Russia brushes off 'useless' US sanctions

Russia on Saturday dismissed new U.S. sanctions as useless and said it was poised to wait as long as it takes for the U.S. to recognize its historic right to the Crimean peninsula.

Following several rounds of sanctions earlier this year, President Barack Obama on Friday approved new restrictions on Crimea which Russia annexed in March after a hastily called referendum.

The Russian foreign ministry on Saturday expressed regret that "the United States and Canada still cannot get over the results of a free vote in Crimea in March," the referendum that was condemned by the international community as illegal and held under the guns of Russian troops.

Canada on Friday announced travel bans for dozens of individuals as well as restrictions on the export of technology used in Russia's oil industry.

In a pithy statement, Moscow insisted that the new sanctions won't push Russia to give up Crimea since it is a "historic and integral part of Russia" and said it was working on unspecified measures to retaliate.

The ministry referred to Cuba where it took the U.S. decades to restore diplomatic relations. "The White House took half a century to admit that blockading Cuba with sanctions was useless: well, we can wait too," the statement said.

Obama's order prohibited U.S. companies and individuals from exporting or importing any goods, services or technology to or from Crimea. Likewise, U.S. individuals or companies cannot buy real estate or businesses in Crimea or finance Crimean companies.

It also freezes any assets in the U.S. of individuals determined by the U.S. Treasury Department to be operating in Crimea.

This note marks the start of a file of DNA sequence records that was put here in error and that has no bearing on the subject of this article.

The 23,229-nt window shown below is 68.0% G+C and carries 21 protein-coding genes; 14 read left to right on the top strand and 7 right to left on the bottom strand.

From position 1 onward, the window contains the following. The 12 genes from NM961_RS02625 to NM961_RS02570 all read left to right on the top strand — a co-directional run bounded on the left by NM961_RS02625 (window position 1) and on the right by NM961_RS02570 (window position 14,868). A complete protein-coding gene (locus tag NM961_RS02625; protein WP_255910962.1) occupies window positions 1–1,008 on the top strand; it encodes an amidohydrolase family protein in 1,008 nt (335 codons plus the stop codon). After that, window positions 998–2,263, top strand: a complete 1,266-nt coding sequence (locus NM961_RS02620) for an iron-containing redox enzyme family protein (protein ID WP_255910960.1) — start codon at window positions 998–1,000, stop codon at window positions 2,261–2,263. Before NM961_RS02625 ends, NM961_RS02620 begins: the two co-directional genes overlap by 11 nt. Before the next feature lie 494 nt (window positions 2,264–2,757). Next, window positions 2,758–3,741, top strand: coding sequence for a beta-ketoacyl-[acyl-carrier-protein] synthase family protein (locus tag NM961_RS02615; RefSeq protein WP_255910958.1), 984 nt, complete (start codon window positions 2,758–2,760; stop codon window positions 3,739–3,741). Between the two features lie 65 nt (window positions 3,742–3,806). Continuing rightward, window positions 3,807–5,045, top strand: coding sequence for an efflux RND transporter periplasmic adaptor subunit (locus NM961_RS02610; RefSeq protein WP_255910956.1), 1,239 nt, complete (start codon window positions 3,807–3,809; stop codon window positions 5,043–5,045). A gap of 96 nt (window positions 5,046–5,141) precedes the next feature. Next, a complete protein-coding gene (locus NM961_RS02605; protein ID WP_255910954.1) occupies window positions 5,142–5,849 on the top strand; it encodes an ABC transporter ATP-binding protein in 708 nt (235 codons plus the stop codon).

Obama's order follows a European Union ban on investment in Crimea, and other economic restrictions including measures aimed at keeping tourists away.The new measures on investment, services and trade, announced Thursday, beef up the EU's previous response to Russia's annexation of the peninsula.

Europeans and EU-based companies are barred from buying real estate or businesses in Crimea, financing Crimean companies or supplying services as of Saturday.

In addition, EU operators will no longer be allowed to offer tourism services to Crimea's Black Sea beaches or other destinations. Cruise ships owned by an EU-based company or flying an EU member state's flag will also no longer be allowed to call at Sevastopol or other Crimean ports, except in an emergency.

Moscow's harsh anti-American rhetoric comes a time when the Kremlin seems to be departing from its defiant stance on a settlement in eastern Ukraine. It has, for instance, given up its persistent suggestion that the only solution to the bloody conflict in the east is the federalization of Ukraine.